Here is the latest link from the FDA, approving the use of turkey tail in cancer research: “It’s been brewed for thousands of years as a Chinese medicinal tea. Now Bastyr University researchers are closer to discovering whether the turkey tail mushroom  can help cancer patients boost their immune systems during chemotherapy.” 

Chaga (Inonotus obliquus): a gnarly, black knob of woody fungus that grows on birch trees, supports the cardiovascular and immune system. Chaga tea is often used by herbalists to help with gut issues such as irritable bowel syndrome.

Lion’s Mane (Hericium erinaceus): now, this is exciting!—has been shown in clinical trials to significantly improve memory function, even in those suffering from Alzheimer’s. Lion’s mane is a giant among ‘shrooms, helping to repair nerve damage, support the gut, reduce inflammation and pain due to neuropathy, and reverse aging! What’s not to like?! (And by the way, when fresh and sauteed in butter, it tastes a bit like lobster!).

Lions mane may be our first smart mushroom. It is a safe, edible fungus that appears to confer cognitive benefits on our aging population. –Paul Stamets

Shitake (Lentinufa erodes) : flourishes from fallen tree trunks (especially oak), is a wonderful meat substitute or addition to stews and soups for its earthy, rich taste and texture. Besides which, it, too, supports the immune system through anti-bacterial and anti-viral properties. Same with Maitake (Grifola frondosa), (aka Cloud Mushroom, Hen of the Woods or the Dancing Mushroom). Both of these are staples of Asian cuisines and figure prominently in Chinese Traditional Medicine (TCM).

Cordyceps (Cordyceps Sinensis), aka Caterpillar fungus, is the libido enhancer of the wild Himalayan slopes, and boosts all kinds of energy! Stay tuned–we have plans for this one! Exciting plans!

jason and the giant reishiAnd, then, there is Reishi (Ganoderma lucidum) which seemingly does it all. This hard, woody, non-mushroomy looking fungi, is referred to in Chinese literature as the Mushroom of Immortality.

0e724350 64b9 476c bc4b 0f1d60922d41It boasts a huge library of research supporting its use for treating diabetes, protecting the liver, helping with sleep issues, reducing inflammation, supporting heart function…the list goes on and on.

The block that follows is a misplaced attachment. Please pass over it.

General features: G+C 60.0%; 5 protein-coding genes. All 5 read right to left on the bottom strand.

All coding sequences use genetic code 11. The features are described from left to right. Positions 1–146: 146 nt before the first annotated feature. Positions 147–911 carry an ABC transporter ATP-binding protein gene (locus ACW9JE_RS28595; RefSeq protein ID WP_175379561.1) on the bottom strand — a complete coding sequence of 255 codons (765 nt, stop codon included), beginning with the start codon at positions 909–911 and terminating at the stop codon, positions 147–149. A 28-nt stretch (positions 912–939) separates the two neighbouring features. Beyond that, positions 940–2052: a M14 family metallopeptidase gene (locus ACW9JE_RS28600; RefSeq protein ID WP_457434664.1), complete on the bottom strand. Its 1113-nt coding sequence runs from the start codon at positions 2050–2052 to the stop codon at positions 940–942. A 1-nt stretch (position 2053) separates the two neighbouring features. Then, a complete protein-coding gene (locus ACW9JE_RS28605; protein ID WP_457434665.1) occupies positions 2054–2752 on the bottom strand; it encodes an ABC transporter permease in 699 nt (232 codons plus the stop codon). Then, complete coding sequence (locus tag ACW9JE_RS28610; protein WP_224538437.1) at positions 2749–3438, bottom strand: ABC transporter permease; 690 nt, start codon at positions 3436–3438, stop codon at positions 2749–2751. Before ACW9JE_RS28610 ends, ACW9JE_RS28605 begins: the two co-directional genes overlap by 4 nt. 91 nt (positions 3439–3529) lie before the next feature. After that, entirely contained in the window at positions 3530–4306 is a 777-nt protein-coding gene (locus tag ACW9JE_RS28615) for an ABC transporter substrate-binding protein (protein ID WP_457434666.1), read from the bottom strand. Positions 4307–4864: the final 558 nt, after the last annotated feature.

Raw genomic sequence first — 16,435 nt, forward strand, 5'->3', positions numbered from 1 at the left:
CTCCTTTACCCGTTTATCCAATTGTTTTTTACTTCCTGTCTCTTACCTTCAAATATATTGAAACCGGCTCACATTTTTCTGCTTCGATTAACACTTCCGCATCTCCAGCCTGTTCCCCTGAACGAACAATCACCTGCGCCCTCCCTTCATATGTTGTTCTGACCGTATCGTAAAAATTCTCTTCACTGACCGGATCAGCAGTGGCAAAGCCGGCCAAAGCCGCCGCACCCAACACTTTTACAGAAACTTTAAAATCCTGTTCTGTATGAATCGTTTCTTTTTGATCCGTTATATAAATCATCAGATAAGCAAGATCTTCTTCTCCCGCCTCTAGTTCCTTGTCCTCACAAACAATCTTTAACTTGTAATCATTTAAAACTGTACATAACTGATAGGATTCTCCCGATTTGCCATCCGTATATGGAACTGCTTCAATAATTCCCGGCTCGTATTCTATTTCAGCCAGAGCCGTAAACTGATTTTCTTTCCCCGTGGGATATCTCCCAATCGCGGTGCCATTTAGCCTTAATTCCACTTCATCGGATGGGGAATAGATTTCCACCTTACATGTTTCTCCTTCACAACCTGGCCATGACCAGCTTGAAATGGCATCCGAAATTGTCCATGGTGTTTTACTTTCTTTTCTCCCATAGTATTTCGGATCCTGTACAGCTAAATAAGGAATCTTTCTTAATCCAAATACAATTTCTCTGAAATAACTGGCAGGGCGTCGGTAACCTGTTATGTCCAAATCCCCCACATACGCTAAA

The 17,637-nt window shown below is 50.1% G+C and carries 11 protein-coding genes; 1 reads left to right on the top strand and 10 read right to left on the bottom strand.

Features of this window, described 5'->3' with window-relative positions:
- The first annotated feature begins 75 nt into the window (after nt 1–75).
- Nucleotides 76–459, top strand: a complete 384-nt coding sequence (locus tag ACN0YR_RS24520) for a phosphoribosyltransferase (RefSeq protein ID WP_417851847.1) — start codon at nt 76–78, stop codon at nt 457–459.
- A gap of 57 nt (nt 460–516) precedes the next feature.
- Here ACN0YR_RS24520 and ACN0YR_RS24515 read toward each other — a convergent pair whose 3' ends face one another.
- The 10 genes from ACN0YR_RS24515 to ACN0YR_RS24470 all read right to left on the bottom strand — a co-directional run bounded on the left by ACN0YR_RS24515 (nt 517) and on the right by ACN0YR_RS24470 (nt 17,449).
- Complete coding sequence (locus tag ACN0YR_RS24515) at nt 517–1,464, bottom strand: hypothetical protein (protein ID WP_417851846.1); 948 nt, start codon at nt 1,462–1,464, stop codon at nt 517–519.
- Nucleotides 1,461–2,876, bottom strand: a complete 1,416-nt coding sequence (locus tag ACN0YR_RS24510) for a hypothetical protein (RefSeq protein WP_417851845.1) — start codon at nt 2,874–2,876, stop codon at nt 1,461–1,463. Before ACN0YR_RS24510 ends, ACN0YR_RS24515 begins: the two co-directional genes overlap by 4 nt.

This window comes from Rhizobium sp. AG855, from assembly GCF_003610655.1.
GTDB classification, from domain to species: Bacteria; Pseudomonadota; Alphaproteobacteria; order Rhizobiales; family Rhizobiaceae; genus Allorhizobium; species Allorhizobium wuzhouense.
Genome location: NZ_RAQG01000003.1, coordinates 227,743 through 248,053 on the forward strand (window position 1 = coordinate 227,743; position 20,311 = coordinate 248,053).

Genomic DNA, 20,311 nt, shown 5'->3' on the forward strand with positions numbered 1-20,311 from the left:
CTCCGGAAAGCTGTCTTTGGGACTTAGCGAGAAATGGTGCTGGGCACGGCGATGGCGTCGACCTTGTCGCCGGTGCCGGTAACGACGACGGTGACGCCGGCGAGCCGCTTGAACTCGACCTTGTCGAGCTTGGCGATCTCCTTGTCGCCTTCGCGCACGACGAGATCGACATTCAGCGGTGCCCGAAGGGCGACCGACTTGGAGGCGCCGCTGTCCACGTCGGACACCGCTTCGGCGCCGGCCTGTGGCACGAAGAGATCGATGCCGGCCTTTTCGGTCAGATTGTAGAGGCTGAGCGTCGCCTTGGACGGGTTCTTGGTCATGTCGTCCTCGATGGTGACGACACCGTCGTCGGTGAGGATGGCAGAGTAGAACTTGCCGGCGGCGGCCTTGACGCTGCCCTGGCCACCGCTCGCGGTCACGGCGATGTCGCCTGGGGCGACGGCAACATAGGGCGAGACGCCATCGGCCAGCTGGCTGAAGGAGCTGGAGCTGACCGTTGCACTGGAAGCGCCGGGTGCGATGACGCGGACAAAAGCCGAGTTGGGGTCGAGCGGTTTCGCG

Here we have Jason Cook of Sunara Farm in the Darien of Panama, with his just harvested Giant Reisi! Whoa!

Mushrooms are miniature pharmaceutical factories, and of the thousands of mushroom species in nature, our ancestors and modern scientists have identified several dozen that have a unique combination of talents that improve our health. –Paul Stamets

Around the world, across cultures, the ancients worshipped and feared mushrooms. The Egyptians believed they were sent by the gods and thus only the pharaohs were permitted to eat them. The Greeks thought they were all poisonous and thus to be shunned. Romans served them at their banquets—and used them to poison those out of favor. Across Mesoamerica there are still stone artifacts of mushrooms in various poses and expressions. In European folk tales mushrooms often appeared as magical or poisonous, depending on who was delivering them to be eaten. Various cultures have used psychedelic mushrooms to induce visions and spiritual enlightenment. Today, gourmet chefs and home cooks alike are discovering the deliciousness of morels, oyster, trumpet, chanterelles, and enoki—all varieties of ‘shrooms with significant nutritional benefits.

Stay tuned for information on the release of more super combo formulas from Cloud Forest Botanicals. In the meantime, eat more ‘shrooms. Grilled, sauteed, in stews and soups, in teas…your mother was right. They are good for you. And, a daily dropperful of ‘Shroom Boom may just help keep the doctor away!

Stay well–let us hear from you.

Sending all good vibes,

Dianne and Elizabeth, looking forward